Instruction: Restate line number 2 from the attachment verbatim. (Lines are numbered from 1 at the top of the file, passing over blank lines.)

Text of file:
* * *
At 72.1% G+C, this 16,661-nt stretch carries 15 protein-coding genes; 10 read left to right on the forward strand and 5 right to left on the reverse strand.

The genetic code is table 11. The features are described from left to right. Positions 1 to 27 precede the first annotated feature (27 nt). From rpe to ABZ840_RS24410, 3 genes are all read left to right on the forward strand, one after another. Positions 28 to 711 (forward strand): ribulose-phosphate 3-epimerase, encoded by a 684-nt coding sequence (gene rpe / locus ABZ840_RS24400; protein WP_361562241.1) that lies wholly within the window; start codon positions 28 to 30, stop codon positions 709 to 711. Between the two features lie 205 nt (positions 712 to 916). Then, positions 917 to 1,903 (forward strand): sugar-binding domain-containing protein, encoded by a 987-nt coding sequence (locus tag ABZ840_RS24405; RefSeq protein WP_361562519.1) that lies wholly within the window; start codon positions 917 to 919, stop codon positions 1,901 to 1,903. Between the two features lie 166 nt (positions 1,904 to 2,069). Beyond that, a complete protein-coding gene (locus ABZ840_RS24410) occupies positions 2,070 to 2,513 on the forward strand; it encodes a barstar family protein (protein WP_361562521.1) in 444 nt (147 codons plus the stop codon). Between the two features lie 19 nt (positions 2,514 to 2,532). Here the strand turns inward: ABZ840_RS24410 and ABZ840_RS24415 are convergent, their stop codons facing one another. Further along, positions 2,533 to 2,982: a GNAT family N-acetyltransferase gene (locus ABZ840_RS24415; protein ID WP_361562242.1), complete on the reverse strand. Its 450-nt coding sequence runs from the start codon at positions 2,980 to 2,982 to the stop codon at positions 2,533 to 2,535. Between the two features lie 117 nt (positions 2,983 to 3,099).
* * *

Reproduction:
The genetic code is table 11. The features are described from left to right. Positions 1 to 27 precede the first annotated feature (27 nt). From rpe to ABZ840_RS24410, 3 genes are all read left to right on the forward strand, one after another. Positions 28 to 711 (forward strand): ribulose-phosphate 3-epimerase, encoded by a 684-nt coding sequence (gene rpe / locus ABZ840_RS24400; protein WP_361562241.1) that lies wholly within the window; start codon positions 28 to 30, stop codon positions 709 to 711. Between the two features lie 205 nt (positions 712 to 916). Then, positions 917 to 1,903 (forward strand): sugar-binding domain-containing protein, encoded by a 987-nt coding sequence (locus tag ABZ840_RS24405; RefSeq protein WP_361562519.1) that lies wholly within the window; start codon positions 917 to 919, stop codon positions 1,901 to 1,903. Between the two features lie 166 nt (positions 1,904 to 2,069). Beyond that, a complete protein-coding gene (locus ABZ840_RS24410) occupies positions 2,070 to 2,513 on the forward strand; it encodes a barstar family protein (protein WP_361562521.1) in 444 nt (147 codons plus the stop codon). Between the two features lie 19 nt (positions 2,514 to 2,532). Here the strand turns inward: ABZ840_RS24410 and ABZ840_RS24415 are convergent, their stop codons facing one another. Further along, positions 2,533 to 2,982: a GNAT family N-acetyltransferase gene (locus ABZ840_RS24415; protein ID WP_361562242.1), complete on the reverse strand. Its 450-nt coding sequence runs from the start codon at positions 2,980 to 2,982 to the stop codon at positions 2,533 to 2,535. Between the two features lie 117 nt (positions 2,983 to 3,099).